The 5 Most Outrageous Things Trump Said at Mt. Rushmore

He used the holiday rally to stoke the culture war.

President Donald Trump speaks at Mount Rushmore National Memorial on Friday.AP Photo/Alex Brandon

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On Friday night, the eve of July 4th, President Trump used another one of his incendiary campaign rallies to stoke the flames of a culture war. In his remarks at the foot of Mount Rushmore, Trump bashed a so-called “left-wing cultural revolution” and “new far-left fascism” while delivering lines that would have been virtually indistinguishable from a script for Tucker Carlson’s Fox News show.

Here’s are some the most absurd, explosive, and outrageous things he said during the speech: 

There is a “new far-left fascism” in “corporate boardrooms.”

Trump claimed, “In our schools, newsrooms, even our corporate boardrooms, there is a new far-left fascism that demands absolute allegiance. If you do not speak its language performed rituals recite its mantras and follow its commandments, then you will be censored, banished, blacklisted, persecuted, and punished.”

Corporate America, of course, has relentlessly pursued tax cuts and backed Republicans to get them.

He wants 10-year prison minimums for anyone who defaces statues.

Trump said that under an executive order he signed, people who “damage or deface” statues will receive “a minimum of 10 years in prison.” This seems to be a misinterpretation of his own order, which didn’t create new penalties but instead directed the attorney general to prioritize prosecuting cases of vandalism using pre-existing laws that allow for up to 10 years of punishment for damaging federal property. Regardless of the accuracy of Trump’s claim, its fear-mongering seems aimed at chilling civil disobedience by threatening protesters.

“The great Andrew Jackson.”

Numerous presidents have led ruthless and abhorrent travesties of justice against oppressed groups: extrajudicial drone strike killings, the institution of slavery, Jim Crow. But Andrew Jackson is one of the only ones to have carried out an explicit campaign of ethnic cleansing. He literally signed a bill into law called the Indian Removal Act. Jackson was the linchpin in the Trail of Tears, in which 60,000 Native Americans were forced out of their homes.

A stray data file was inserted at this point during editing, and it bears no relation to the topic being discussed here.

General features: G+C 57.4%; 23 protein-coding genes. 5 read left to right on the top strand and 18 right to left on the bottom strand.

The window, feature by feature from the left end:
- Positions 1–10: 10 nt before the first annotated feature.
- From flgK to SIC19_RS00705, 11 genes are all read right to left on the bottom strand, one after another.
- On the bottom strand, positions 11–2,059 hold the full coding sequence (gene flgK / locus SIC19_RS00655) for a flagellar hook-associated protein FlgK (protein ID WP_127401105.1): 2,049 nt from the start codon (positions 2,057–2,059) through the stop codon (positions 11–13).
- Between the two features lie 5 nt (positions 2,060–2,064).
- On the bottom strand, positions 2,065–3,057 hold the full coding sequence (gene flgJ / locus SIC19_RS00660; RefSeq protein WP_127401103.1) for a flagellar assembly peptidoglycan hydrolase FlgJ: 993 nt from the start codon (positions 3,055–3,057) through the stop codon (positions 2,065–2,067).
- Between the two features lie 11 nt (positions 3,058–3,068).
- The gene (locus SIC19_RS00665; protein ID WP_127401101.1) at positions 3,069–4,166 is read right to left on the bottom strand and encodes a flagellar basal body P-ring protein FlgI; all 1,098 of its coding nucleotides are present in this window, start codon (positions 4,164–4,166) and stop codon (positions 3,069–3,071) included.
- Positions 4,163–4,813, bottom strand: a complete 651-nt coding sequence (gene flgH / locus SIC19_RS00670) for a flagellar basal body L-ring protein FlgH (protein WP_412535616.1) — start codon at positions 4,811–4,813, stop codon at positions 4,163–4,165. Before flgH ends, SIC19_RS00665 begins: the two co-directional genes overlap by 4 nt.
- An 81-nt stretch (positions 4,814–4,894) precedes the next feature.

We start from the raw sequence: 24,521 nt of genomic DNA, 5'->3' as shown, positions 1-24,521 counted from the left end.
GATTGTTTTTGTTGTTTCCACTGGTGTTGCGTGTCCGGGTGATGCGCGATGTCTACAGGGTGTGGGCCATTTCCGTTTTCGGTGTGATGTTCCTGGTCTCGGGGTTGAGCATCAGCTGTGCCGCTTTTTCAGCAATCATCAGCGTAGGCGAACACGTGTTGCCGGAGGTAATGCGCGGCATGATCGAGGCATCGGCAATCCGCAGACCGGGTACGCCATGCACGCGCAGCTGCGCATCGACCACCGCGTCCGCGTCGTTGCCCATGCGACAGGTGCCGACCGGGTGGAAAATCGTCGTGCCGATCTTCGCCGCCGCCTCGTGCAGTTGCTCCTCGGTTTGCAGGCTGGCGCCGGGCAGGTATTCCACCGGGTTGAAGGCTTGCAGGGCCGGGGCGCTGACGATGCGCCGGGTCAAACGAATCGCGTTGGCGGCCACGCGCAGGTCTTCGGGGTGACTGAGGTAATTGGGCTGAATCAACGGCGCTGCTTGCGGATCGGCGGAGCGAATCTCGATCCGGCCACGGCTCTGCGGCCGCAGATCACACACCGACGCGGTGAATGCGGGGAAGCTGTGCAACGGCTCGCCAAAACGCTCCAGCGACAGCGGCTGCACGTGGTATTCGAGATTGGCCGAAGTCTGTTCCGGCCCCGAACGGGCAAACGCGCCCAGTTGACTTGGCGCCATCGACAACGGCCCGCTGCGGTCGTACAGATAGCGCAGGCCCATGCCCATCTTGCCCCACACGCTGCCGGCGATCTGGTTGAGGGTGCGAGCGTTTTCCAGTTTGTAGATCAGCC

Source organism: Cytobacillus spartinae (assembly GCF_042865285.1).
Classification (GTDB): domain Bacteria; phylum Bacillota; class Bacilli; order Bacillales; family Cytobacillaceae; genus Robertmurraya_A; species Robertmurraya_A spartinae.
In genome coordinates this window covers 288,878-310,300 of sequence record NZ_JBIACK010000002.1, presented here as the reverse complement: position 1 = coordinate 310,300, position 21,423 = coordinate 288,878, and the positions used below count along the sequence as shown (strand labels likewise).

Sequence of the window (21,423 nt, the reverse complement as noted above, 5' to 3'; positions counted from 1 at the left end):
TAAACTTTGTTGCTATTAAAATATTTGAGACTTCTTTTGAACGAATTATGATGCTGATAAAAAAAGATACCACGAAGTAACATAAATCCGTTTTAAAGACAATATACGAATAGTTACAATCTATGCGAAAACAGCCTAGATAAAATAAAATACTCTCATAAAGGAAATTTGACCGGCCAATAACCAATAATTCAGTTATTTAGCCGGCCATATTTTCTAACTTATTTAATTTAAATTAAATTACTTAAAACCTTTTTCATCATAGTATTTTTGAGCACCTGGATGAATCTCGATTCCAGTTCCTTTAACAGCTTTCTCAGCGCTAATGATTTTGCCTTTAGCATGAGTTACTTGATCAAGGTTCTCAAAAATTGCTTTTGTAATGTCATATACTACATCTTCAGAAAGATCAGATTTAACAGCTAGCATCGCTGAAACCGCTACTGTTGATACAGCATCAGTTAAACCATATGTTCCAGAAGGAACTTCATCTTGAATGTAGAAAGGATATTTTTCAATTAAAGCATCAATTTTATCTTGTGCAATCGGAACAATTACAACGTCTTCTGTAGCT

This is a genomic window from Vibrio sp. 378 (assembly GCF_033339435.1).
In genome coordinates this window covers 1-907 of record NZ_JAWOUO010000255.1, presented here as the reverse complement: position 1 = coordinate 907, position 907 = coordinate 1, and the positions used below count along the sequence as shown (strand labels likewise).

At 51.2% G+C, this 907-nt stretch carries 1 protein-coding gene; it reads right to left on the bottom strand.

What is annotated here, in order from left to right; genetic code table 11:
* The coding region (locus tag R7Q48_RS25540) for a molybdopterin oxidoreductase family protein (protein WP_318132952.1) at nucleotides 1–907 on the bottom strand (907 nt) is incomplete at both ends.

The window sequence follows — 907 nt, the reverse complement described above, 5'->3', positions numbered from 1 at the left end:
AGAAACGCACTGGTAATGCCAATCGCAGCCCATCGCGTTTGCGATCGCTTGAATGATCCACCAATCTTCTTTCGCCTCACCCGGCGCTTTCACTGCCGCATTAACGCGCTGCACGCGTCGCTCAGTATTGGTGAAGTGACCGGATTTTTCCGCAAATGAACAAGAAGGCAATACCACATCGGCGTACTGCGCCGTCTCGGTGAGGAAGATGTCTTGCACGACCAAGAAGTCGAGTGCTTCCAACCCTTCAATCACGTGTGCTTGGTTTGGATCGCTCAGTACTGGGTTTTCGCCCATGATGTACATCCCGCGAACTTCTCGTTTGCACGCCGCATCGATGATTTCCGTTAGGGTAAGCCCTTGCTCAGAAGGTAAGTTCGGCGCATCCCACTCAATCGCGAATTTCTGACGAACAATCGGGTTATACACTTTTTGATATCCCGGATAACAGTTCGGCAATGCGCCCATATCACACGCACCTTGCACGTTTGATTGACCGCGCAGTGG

Other presidents have hidden behind the “realities of governing” and other such phrases that obfuscate their moral culpability in the country’s most tragic antagonisms. Jackson wasn’t one of them. He called for the removal of Native Americans for 10 years prior to taking office. Historians have written that it was his top priority going into office.

During his speech, Trump called Jackson “great” as he proudly announced that police had arrested the “suspected ringleader” of protestors who tried to tear a D.C. statue of the ethnic cleansing president down. 

He stoked the culture war by railing against a “left-wing cultural revolution.”

“Angry mobs are trying to tear down statues of our founders, deface our most sacred memorials, and unleash a wave of violent crime in our cities,” Trump said. “They think the American people are weak and soft and submissive. Make no mistake, this left-wing cultural revolution is designed to overthrow the American revolution.”

While Trump didn’t address it directly, his rhetoric is playing into a growing—and misplaced—fear of outside Antifa agitators coming into suburbs and wreaking havoc. This hasn’t happened, but people across the county have been overwhelming police departments with complaints stemming from baseless fears of the group

He didn’t even mention the coronavirus.

Trump didn’t mention the disease once, even to deride it, even as the US death toll has surpassed 130,000. Instead, he spoke once again to a tightly packed, mostly maskless crowd. On Thursday, he praised his administration’s response to the virus, despite the fact that the United States the worst outbreak in the world, and described the new surge in cases as “temporary hot spots,” in line with his continued rhetoric of downplaying the deadly pandemic. 

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You just sent an incredible message: that quality journalism doesn't have to answer to advertisers, billionaires, or hedge funds; that newsrooms can eke out an existence thanks primarily to the generosity of its readers. That's so powerful. Especially during what's been called a "media extinction event" when those looking to make a profit from the news pull back, the Mother Jones community steps in.

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